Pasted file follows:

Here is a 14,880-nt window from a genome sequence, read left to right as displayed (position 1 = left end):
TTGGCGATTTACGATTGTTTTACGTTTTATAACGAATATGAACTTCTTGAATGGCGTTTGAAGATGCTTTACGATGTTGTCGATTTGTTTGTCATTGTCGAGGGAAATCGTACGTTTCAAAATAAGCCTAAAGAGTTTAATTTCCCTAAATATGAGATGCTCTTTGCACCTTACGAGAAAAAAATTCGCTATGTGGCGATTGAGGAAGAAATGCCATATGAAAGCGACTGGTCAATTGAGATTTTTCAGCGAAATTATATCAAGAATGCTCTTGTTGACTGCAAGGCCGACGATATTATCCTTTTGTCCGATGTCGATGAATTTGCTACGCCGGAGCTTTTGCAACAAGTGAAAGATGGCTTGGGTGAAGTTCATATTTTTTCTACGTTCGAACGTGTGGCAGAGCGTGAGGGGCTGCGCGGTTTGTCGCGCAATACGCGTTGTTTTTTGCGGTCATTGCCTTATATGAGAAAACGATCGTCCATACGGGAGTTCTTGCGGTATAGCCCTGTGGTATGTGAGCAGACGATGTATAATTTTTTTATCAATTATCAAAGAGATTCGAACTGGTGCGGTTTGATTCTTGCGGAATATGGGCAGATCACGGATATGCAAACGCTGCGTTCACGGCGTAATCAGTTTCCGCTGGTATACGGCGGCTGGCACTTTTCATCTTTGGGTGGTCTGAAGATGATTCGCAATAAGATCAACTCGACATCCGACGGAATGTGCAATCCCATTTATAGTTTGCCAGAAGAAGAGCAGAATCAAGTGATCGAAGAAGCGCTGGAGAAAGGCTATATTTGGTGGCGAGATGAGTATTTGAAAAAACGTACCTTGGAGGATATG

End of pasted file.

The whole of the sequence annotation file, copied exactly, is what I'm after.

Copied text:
Here is a 14,880-nt window from a genome sequence, read left to right as displayed (position 1 = left end):
TTGGCGATTTACGATTGTTTTACGTTTTATAACGAATATGAACTTCTTGAATGGCGTTTGAAGATGCTTTACGATGTTGTCGATTTGTTTGTCATTGTCGAGGGAAATCGTACGTTTCAAAATAAGCCTAAAGAGTTTAATTTCCCTAAATATGAGATGCTCTTTGCACCTTACGAGAAAAAAATTCGCTATGTGGCGATTGAGGAAGAAATGCCATATGAAAGCGACTGGTCAATTGAGATTTTTCAGCGAAATTATATCAAGAATGCTCTTGTTGACTGCAAGGCCGACGATATTATCCTTTTGTCCGATGTCGATGAATTTGCTACGCCGGAGCTTTTGCAACAAGTGAAAGATGGCTTGGGTGAAGTTCATATTTTTTCTACGTTCGAACGTGTGGCAGAGCGTGAGGGGCTGCGCGGTTTGTCGCGCAATACGCGTTGTTTTTTGCGGTCATTGCCTTATATGAGAAAACGATCGTCCATACGGGAGTTCTTGCGGTATAGCCCTGTGGTATGTGAGCAGACGATGTATAATTTTTTTATCAATTATCAAAGAGATTCGAACTGGTGCGGTTTGATTCTTGCGGAATATGGGCAGATCACGGATATGCAAACGCTGCGTTCACGGCGTAATCAGTTTCCGCTGGTATACGGCGGCTGGCACTTTTCATCTTTGGGTGGTCTGAAGATGATTCGCAATAAGATCAACTCGACATCCGACGGAATGTGCAATCCCATTTATAGTTTGCCAGAAGAAGAGCAGAATCAAGTGATCGAAGAAGCGCTGGAGAAAGGCTATATTTGGTGGCGAGATGAGTATTTGAAAAAACGTACCTTGGAGGATATG